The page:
When the pandemic began a year ago, the Ven. John Matheson never dreamed he would be appearing on television across the country.
But that’s what has happened, and he — or rather the parish — has the fan mail to prove it!
“We’ve had letters, donations from Ontario, British Columbia, New York,” said John. “We don’t know them and they don’t know us, but we have people watching.”
All this “fan” fare has come about because of local St. Andrews television station CHCO.
Station manager Patrick Watt has Anglican connections and is a cousin of John’s. And when someone suggested Patrick record their services as a way to broadcast to parishioners, CHCO and the parish struck a deal.
Television stations can access federal funds to produce community programs. CHCO, as the only independent station in the province, produces local content this way. The station was at All Saints in November to record the ordination of the Rev. Bob Cheatley, for example.
Larger stations across the country don’t always produce enough programming, but they can broadcast material produced by others, and they do. Thus, services originating from All Saints in St. Andrews are broadcast far and wide.
“There are cousins who grew up in St. Andrews who watch us every week in B.C.,” said John.
What they are seeing is Morning Prayer, a half-hour show produced once a week. With Patrick, four others, including John, fellow clergy Jim Crighton and Bob Cheatley, and volunteers, meet to conduct and record the service.
“One officiates, one preaches, the others read the lessons and intersessions,” said John.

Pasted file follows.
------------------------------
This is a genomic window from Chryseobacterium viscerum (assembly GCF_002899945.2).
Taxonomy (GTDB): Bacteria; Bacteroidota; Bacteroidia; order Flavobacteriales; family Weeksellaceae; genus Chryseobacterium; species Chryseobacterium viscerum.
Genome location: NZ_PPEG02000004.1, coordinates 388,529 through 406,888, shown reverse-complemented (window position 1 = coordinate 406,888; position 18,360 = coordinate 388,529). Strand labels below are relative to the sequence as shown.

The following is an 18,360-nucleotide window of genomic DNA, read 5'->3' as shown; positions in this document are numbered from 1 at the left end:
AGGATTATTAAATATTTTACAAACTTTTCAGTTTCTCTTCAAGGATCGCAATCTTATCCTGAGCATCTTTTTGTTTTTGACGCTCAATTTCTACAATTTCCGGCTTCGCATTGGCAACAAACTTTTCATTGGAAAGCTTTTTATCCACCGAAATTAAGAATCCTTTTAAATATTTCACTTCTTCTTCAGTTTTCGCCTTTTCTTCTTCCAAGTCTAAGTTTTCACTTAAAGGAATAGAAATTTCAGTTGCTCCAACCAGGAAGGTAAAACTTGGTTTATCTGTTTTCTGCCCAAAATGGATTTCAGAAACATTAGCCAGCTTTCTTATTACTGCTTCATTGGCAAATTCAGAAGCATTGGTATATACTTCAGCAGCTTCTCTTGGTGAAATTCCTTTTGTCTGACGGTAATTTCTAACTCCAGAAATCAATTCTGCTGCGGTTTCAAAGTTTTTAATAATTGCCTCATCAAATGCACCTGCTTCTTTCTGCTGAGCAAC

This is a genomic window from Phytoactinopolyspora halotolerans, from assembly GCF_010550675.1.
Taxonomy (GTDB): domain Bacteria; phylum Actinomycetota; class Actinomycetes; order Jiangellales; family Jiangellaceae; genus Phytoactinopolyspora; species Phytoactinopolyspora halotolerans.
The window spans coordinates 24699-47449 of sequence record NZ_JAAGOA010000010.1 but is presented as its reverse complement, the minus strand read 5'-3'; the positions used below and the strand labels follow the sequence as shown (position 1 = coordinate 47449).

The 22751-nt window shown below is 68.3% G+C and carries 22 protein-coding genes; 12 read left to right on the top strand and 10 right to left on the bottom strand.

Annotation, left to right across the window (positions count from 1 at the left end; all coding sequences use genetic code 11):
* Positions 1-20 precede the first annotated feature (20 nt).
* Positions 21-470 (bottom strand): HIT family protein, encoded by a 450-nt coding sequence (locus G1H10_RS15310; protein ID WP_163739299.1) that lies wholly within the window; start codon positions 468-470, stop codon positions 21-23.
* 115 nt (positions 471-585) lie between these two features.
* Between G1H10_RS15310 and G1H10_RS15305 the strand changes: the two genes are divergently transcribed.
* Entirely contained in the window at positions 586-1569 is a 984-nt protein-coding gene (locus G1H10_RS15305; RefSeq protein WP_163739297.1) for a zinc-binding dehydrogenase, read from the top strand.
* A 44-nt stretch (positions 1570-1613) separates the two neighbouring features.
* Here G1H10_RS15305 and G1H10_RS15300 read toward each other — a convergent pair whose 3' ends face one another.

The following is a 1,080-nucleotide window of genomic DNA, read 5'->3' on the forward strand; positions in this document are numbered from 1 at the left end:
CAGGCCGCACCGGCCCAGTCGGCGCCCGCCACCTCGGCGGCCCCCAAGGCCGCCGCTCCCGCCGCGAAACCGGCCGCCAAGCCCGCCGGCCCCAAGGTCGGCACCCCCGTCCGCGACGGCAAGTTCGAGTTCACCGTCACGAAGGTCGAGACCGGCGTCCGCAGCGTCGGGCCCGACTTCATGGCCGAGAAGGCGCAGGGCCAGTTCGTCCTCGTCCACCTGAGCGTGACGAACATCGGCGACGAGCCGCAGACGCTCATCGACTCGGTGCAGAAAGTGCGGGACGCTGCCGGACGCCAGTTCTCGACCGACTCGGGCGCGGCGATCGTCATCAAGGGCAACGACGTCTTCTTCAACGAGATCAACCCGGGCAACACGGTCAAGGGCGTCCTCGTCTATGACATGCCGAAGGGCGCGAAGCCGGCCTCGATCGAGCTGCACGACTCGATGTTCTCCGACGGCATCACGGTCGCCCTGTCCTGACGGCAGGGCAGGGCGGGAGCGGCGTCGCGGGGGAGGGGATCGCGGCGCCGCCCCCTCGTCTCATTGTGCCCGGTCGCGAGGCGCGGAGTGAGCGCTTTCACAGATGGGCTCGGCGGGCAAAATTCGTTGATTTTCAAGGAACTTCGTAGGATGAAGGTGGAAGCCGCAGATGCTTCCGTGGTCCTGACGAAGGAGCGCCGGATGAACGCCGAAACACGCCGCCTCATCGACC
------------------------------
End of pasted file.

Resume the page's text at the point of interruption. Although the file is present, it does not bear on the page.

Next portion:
He has learned that a 30-minute service is anything but during production.
“It takes a lot longer by the time you set up, do retakes, change the camera location, the microphones, lights,” he said. “It takes about one-and-a-half hours to do a half-hour service.”
Once the recording is done, Patrick has to edit it and remove the outtakes. He puts it together in the right sequence, uploads it to YouTube and sends John the link.
“Then I send it out every Sunday morning,” he said. “There is a market for this and people are interested. And it keeps us in touch, most importantly, with our parishioners.”
The show is also broadcast on CHCO each Sunday and repeated on Wednesdays.
Even during the Yellow Level last summer and fall, they continued producing the show. By then they had built up momentum and a following, and not everyone felt safe enough to attend.
But this has not been just an investment of time.
“We’re paying for it. It’s $15,000 a year,” said John. “But we think it’s worth it.
“There are people in town watching it who aren’t members of the church. People tell me they’re watching. It’s an evangelical tool.
“We don’t expect to get back in donations what we’re spending, but the exposure and good will are worth it.”
But the TV show isn’t the only piece of the pandemic puzzle in the Parish of St. Andrews. Cheryl Hooper hosts a Thursday morning Coffee Break on Zoom which features Judith Moses, the deputy prolocutor of General Synod, leading devotions. Judith normally summers in the parish but is in St. Andrews during the pandemic.
This year, the parish has hosted Zoom craft classes. A Zoom bible study began recently, the first round drawing nine people, two of whom live in Plaster Rock and are friends of parishioners.
And John recently began leading a Sunday morning church service using Zoom. He enlisted the help of vestry member Linda Walsh who “talked me through it on Saturday morning.”
While he was hesitant at first, “even this old dog can learn new tricks!” he said.
He credits the talented people in his parish for helping him use the tools at hand during a trying time. No matter how long it takes to get to Yellow or Green level, the Parish of St. Andrews is equipped to connect with its parishioners — and those far beyond its borders.
1. The Ven. John Matheson during a recent broadcast of Morning Prayer.
2. John Matheson Jr. during a recent broadcast of Morning Prayer.
3. The Rev. Bob Cheatley during a recent broadcast of Morning Prayer.